Swept out to sea

I can’t help but stare at the picture of this family swept out to sea. I know what it is like to attempt to parent children from “hard backgrounds.”

And yes, I have often tried to assuage my deep grief about the damage caused by my adopted children by telling myself that we have survived (so far).

None of this is fun to talk about, but I did talk–sometimes unsparingly, because I hoped that if people heard our story they could do something to prevent tragedies like ours.

More than the average mama, I can put myself in the shoes of these mamas, and I have two things to thing to say–

  • Why weren’t the children removed from the custody of the Harts in 2011 when there was a child abuse conviction?
  • And when a mother chooses to murder her children all the rosy adjectives no longer apply.

Just: a story of the lost and found https://www.amazon.com/dp/1468123459/ref=cm_sw_r_cp_api_JPNWAbDZT3TR5

Hypothetical Questions

Imagine you thought you could change the world. No. Not the whole frickin’ thing, just bits and pieces…

Imagine you thought you could do it by taking care of troubled children–oh, sure, it wouldn’t be fun…

There would be the loss, for instance.
People would treat you like you had the plague.
Your family would say you must be doing something wrong.

But you would plough through. Deeply imperfect but there. And, yes, better than the alternative.

You would do it because you believed. You believed in nurture. You believed in God.

Imagine if you did all that and then, well, it seemed like the little tikes turned out to be losers. Yep. Remarkably similar to their genetic roots. Real bonafide knuckleheads.

Well…

If you got discouraged I would tell you what I tell myself.

We are all losers without Jesus.
And…it ain’t over till it’s over, girl.

Can’t drown love. They tried once. He just rose again. My kind of Loser.

All Our Happy Endings

Been readin’ some quotes–GK, CS, JC…the usual dudes, and then a couple off the beaten path.

Hitler, for instance, said that it was harder to overcome faith than knowledge.

And Christopher Hitchens recounting an anecdote about a Rwandan survivor who had lost everyone–her whole history and future wiped out.

Faith indeed, to say there is a God to answer that.

But I do believe, not in spite of the Hilters and Rwandas littering the floor of history. No. I believe because of them.

See– if adoption is a mirror of our relationship with God we should face the raw stink of the adoptees–us.

We stink.

We kill
We maim
We steal
We lie about it.
We do it again.

But that is the heart and soul of the story–a perfect and compassionate Parent adopts the worst kids in the universe.

A real mess.

Only His love can change us.
And it does.

But remember–no faking. He can tell when we are lying about the state of our deadly hearts.

And we are all gonna get a bath eventually–one way or the other…

Better the hands of Love

What We Stand to Lose

She has her back to me. She is telling the children a sort of fable–if fables started if instead of once upon a time.;. And if the princess were a royal pain in the….well, you get the idea.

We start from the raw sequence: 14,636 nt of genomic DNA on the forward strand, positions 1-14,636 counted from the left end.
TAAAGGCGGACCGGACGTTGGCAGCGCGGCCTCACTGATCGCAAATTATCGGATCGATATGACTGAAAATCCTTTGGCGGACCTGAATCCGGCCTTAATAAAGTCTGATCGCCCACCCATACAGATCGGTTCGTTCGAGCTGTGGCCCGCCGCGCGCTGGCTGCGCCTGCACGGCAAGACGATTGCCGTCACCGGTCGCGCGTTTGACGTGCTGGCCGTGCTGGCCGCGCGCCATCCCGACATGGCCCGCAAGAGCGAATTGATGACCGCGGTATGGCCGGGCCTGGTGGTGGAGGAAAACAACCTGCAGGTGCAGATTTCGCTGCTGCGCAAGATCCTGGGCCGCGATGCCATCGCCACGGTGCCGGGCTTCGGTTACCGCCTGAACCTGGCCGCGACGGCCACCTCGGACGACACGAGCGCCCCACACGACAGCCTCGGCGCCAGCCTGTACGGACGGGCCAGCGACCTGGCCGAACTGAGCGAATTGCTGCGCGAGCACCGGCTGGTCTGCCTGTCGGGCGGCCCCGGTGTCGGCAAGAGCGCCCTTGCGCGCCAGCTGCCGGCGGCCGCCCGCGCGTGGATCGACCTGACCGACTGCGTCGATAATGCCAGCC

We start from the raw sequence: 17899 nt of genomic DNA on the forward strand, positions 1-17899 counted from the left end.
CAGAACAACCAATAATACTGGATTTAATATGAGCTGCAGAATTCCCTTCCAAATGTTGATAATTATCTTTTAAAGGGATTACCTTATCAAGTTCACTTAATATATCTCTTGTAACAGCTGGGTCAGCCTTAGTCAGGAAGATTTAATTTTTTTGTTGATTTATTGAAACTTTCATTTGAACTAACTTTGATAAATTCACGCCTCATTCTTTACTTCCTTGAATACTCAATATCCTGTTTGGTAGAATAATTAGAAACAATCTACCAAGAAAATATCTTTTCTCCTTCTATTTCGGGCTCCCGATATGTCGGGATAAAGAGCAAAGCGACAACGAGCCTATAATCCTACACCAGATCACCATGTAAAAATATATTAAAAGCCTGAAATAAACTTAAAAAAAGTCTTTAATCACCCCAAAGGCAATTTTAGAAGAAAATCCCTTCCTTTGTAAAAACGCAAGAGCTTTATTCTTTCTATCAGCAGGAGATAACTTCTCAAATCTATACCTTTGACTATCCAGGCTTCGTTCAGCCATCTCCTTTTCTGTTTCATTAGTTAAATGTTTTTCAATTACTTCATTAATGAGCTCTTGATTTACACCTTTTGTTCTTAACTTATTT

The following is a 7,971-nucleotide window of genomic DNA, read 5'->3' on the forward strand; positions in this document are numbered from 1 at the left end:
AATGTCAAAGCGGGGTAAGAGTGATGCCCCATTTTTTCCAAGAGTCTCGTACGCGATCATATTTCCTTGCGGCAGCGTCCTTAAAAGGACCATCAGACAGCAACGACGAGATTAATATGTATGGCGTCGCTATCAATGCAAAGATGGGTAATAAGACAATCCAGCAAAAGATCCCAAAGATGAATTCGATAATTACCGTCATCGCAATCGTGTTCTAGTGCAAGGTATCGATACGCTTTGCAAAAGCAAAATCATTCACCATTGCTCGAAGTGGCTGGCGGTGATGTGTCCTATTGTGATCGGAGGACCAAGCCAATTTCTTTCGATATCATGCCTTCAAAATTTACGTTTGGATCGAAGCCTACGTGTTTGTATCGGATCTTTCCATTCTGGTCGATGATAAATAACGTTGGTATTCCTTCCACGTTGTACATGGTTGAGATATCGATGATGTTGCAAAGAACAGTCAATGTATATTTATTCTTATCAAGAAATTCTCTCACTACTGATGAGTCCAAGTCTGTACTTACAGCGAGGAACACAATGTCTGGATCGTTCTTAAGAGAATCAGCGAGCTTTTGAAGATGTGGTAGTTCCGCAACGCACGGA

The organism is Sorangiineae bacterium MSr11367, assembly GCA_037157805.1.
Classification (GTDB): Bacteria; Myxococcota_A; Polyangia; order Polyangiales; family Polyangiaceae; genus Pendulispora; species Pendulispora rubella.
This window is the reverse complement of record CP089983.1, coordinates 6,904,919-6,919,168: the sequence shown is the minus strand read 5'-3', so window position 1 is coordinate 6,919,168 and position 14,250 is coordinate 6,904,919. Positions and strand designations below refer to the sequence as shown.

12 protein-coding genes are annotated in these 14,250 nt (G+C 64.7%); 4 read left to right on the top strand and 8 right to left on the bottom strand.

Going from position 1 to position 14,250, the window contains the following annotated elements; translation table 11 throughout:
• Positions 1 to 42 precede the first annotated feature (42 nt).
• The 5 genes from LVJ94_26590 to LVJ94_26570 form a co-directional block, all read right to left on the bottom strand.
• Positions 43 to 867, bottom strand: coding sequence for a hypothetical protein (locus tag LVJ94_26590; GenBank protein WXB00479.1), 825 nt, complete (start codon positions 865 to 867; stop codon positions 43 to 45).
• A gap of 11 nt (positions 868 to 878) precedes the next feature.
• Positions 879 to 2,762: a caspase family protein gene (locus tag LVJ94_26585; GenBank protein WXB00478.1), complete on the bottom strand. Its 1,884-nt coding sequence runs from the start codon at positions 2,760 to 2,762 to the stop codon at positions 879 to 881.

So Princess is unravelling a story. What if we had no mom or dad, no one to tell us what to do… Her voice conveys the magic of this scenario. Thanks to public assistance she has now had a few years to live the dream, and I will not venture to comment on how that has worked out for her.

It is her life.

And I was once just a random woman willing to wipe her…oh, you, get the idea again.

You could look at the things she has lost playing out her orphaned-with-cash fantasy. But that does not matter as much to me as this—

This world is God’s house and we may presume he has just run to the store for grapes. But I would not be so foolish as to underestimate Him. He owns this house and will return to clean it.

You can live your whole life without a mother and somehow muddle through. But to stake your forever on the dream of autonomy is risky precisely because you may just get exactly what you wanted…

Forever.

Forgiveness is not the same as lying about the past

A friend asked me, do you put the kids to bed and at least get five minutes to yourself?  No, I say, not really but I like them all…

Hours later I realize how strange that must sound, how incomplete.  What I see in my head is thirteen years of eidetic episodes of unlikable events–bullying, tantrums,  swearing, violent protracted rages, physical assaults, homicidal imaginary friends, routine larceny, and lies, cursing of the most egregious kind.  Some stories so awful I do not want to write about the hurt.  And all of this before the years of C’s sexual felonies were dragged to light.

Most sane and normal people would have known better, right?  We believed if we did not give up on m and c they would be good, or at least better because of love.  Because of Love.

Jesus said, greater love has no man than he lays down his life for his friend.

Somethings are easier than others to lay down, I say beneath the shadow of the Cross.

Those 13 years took things that did not belong to me from the most precious people I know.  To say I like my children is an understatement.

They are my heroes.